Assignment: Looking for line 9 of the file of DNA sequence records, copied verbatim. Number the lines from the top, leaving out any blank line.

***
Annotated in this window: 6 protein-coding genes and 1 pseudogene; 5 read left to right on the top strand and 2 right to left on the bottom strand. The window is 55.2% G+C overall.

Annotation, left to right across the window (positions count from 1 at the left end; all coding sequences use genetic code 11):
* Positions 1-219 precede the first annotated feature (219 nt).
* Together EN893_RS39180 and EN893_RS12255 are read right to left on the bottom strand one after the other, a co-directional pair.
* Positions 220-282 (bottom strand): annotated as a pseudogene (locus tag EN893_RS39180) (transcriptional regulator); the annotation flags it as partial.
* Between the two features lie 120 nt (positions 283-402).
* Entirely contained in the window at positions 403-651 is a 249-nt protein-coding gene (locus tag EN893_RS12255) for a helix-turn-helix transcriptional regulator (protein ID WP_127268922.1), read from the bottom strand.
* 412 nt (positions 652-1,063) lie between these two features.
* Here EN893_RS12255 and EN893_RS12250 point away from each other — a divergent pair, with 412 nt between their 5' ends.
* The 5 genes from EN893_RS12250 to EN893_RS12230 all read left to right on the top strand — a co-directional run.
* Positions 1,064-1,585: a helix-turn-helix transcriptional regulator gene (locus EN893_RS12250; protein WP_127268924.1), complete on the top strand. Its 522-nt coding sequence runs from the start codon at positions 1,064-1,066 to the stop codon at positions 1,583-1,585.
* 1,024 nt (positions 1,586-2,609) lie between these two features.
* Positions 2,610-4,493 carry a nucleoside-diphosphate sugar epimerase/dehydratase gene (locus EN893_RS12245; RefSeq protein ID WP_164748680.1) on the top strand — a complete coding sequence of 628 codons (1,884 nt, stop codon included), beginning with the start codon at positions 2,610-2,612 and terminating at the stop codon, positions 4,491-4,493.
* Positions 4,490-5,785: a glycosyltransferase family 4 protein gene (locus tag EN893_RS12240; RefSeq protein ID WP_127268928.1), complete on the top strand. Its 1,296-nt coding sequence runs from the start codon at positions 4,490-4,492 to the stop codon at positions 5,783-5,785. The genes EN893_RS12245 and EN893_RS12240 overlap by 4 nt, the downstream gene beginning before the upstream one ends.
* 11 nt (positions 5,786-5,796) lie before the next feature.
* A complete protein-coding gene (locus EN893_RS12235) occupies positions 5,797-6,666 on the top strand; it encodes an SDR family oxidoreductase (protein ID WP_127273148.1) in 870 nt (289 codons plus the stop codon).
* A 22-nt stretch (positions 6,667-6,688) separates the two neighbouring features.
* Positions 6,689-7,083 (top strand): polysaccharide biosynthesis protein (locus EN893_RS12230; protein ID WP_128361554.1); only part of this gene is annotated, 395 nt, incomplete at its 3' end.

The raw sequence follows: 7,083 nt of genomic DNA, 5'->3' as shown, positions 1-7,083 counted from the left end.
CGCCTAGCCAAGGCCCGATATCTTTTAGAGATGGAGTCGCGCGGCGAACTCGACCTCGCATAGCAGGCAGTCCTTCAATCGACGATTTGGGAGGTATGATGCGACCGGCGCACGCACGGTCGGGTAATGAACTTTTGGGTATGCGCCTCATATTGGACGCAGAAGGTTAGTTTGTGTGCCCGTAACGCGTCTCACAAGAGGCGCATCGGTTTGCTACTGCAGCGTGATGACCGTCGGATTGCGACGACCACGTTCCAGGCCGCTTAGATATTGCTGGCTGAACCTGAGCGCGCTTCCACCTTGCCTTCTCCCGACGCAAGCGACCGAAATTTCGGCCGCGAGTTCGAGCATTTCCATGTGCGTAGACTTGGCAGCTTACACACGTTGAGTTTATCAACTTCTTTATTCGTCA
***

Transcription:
* Here EN893_RS12255 and EN893_RS12250 point away from each other — a divergent pair, with 412 nt between their 5' ends.